As a man, I have been on a massive learning curve with running ….
As a man, I have been on a massive learning curve with running and chafing, and I feel I’m still on it. I was a footballer by trade – and by trade, I mean I ran around a lot, and from ran around a lot I mean that I went from Centre Forward, to Right-Midfield, to right-back, to left back in the dressing room. And the only ever irritation I suffered from was blisters from new boots, and being an unused substitute. This new-boot-syndrome took me years to combat, I was down to predicting where the blistering may occur and putting a plaster there first. I got there in the end though and that was to Vaseline my feet until they my football boots were broken-in, and it was still never 100% fool proof. I’ve managed to carry this on to running shoes too, with the aid of Injinji toes socks. Actually, maybe that will be another blog, because they’re a godsend.
So let’s just get it straight out there. Chafing on the nipples and chafing on the ‘undercarriage’ (thigh chafing, and above). It was a shock to the system how problematic it was once I had started upping distances. I did the Surrey Spitfire, 20 miles. This is around the famed Top Gear test track and out into the countryside x 2 laps. 20 miles. It was the longest organised race I had done as part of Paris Marathon training in 2014. I think I did it in 2 hrs 29mins. Perfect preparation, I felt the training had been going well, and I felt good all the way through. In the final km or so we passed a busy pub, and the patrons all seemed to be watching me trot past, which I thought was odd. I was wearing a white running technical top, from the Richmond Running Festival half. People were talking to me post-race all poker-faced, and all the while I had no clue that my right nipple had been bleeding profusely. With a red solid circle visible on my top, and with sweat soaked patch, lighter red in colour around it. I got back to my car for a quick change and looked down. I almost cried in embarrassment, that I had been so completely unaware – all that time. Top changed pronto. The real pain and suffering starts when you get home. Bath or shower time, adrenaline lowered and wounds raw – it smarts a bit. Then the post-pain pain, of looking at the official race photos – oh dear.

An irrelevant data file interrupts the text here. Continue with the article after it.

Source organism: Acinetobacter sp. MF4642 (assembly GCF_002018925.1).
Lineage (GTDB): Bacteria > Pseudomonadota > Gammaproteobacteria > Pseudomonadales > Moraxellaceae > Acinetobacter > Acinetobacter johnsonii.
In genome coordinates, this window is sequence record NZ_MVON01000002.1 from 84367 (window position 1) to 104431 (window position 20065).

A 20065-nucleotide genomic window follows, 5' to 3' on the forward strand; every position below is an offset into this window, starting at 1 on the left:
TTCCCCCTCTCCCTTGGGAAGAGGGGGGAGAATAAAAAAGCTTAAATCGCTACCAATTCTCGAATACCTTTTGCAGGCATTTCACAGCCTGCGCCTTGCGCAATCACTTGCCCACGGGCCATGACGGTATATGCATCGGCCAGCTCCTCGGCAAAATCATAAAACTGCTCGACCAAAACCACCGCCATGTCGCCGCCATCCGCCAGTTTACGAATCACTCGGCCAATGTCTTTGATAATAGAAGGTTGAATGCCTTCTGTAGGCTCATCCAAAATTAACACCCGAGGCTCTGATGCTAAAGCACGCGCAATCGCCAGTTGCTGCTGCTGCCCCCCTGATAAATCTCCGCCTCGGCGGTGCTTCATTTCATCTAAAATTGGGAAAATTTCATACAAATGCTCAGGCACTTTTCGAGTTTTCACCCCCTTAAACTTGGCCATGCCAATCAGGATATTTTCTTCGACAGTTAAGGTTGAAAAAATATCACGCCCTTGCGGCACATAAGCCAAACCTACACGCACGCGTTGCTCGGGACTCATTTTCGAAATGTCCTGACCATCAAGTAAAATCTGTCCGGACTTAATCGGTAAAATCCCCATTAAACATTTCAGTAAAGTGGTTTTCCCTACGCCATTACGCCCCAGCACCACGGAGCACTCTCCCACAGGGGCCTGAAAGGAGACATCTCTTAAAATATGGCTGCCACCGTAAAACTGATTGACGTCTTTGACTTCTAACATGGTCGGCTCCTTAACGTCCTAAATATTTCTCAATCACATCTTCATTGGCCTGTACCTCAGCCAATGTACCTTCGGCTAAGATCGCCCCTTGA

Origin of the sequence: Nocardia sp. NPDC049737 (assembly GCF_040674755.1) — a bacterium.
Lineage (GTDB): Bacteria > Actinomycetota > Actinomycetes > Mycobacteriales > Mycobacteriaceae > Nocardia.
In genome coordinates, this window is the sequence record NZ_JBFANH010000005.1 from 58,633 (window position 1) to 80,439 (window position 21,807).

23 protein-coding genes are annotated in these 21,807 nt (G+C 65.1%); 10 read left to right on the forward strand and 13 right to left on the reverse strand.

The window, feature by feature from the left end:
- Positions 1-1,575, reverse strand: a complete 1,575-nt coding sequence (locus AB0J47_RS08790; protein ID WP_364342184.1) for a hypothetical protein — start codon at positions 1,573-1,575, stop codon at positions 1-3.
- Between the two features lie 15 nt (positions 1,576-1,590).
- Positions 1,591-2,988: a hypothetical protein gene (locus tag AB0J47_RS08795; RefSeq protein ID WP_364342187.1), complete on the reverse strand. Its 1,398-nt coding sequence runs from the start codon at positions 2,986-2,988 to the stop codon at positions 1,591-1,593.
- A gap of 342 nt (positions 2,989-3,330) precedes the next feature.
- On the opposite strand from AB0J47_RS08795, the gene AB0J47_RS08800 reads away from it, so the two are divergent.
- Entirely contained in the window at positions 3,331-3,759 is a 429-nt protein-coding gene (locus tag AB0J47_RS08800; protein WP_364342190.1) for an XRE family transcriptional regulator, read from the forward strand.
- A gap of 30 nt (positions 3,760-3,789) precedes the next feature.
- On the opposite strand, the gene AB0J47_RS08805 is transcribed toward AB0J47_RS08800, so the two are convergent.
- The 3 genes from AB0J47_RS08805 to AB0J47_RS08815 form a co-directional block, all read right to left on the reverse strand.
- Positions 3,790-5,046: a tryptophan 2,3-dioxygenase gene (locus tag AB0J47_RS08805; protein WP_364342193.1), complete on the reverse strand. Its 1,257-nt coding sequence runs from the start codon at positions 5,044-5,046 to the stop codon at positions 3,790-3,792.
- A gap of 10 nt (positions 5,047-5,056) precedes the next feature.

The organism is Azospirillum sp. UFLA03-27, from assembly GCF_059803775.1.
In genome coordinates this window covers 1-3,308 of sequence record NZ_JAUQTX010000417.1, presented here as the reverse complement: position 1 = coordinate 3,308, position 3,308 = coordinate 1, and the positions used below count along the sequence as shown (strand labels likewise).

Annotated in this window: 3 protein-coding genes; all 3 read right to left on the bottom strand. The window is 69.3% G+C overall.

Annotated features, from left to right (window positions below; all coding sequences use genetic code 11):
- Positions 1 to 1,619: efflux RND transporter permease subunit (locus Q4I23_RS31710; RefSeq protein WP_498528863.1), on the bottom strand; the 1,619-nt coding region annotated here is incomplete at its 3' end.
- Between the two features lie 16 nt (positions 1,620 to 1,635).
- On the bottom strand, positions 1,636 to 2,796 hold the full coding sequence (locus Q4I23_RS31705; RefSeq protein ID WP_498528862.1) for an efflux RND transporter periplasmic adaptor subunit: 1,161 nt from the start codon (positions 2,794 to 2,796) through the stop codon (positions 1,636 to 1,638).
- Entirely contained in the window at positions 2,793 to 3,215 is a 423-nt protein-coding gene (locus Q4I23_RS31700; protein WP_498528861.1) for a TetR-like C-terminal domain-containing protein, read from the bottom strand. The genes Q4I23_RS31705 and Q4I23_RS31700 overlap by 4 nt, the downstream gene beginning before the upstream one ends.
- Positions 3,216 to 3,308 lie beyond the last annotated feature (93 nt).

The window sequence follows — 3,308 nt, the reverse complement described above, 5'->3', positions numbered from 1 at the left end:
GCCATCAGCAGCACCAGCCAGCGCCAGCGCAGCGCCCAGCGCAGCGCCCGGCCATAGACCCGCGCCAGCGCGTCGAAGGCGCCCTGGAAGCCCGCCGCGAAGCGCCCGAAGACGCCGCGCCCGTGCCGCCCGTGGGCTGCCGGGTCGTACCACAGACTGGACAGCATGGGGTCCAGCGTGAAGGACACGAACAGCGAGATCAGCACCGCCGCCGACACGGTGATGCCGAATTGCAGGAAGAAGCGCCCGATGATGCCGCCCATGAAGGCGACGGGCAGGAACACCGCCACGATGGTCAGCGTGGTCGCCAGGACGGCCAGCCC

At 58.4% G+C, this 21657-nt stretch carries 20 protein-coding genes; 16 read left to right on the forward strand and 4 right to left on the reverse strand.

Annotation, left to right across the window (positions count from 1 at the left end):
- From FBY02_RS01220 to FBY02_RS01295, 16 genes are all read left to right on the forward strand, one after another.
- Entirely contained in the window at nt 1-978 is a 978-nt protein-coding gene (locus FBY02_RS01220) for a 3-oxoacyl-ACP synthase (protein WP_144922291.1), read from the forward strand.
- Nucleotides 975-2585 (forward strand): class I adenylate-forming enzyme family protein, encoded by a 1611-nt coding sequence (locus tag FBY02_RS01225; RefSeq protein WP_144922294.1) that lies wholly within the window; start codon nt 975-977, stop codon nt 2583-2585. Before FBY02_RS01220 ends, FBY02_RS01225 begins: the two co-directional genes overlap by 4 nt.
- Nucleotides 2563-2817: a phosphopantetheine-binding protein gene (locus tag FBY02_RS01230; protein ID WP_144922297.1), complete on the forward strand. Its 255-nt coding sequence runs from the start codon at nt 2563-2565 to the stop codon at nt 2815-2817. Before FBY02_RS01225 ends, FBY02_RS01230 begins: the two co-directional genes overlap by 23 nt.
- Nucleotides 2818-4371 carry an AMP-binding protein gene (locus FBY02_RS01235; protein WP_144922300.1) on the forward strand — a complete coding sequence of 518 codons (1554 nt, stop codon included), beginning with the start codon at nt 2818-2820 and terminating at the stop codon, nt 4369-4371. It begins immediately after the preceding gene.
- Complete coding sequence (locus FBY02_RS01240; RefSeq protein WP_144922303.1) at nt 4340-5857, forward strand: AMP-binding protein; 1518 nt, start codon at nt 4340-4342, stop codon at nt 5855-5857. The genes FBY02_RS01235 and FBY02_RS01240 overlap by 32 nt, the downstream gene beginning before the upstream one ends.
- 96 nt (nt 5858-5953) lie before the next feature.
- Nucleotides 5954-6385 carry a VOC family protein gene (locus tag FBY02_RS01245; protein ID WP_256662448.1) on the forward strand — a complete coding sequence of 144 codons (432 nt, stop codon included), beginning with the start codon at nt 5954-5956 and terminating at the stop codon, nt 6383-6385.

I have no idea when my first chafing in the undercarriage region started, it’s been my nemesis, as recently as three weeks ago. Due to either ignorance of my distance tolerance, clothing ‘failure’, general laziness / forgetfulness, or for going on a longer than planned run. My latest episode had me walking back to the car like John Wayne, there is another analogy for how I was walking, but I won’t go there.
Liberal applications of Vaseline have been my friend, in both respects, the old favourite. It works, but it just gets everywhere, hands/clothes/phone/steering wheel. Unless of course you can use something to apply it with. Also, I know this from my football days, it is also an insulator, so during the warmer summer months it can’t be good for the area in general! I’m currently trying out a product called glide or bodyglide in various forms – it’s a very easy to apply anti-chafing cream in a wax format, although I have not used it enough to be a viable Vaseline alternative just yet. The best cure so far though for undercarriage problems has been wearing good quality compression shorts of some kind, keeps everything securely in place, and adds an extra skin. I have had a splitter though (my clothing failure). And I’ll be honest, that particular instance was worse than any normal running chafe, as the area of skin protrudes out through the compression garment! That was over a week off from any sort of sporting activity.
For the nipples? Well, I tried plasters / band-aid, but they kept falling off at some unknown point. Electrical tape is my current remedy. It smarts a bit to take the tape off, but it has stayed on 100% of the time, which is the main thing. And it’s dirt cheap, a roll of it will last an age! When I get my hands on some I may also try some masking tape. Which hopefully may disconnect from the skin a little easier post-race. I may update this blog, as this is a journey rather than a destination. And I hope I can learn off other runners and the methods that they use for chafe prevention, feel free to comment and drop me line if you have a successful tip!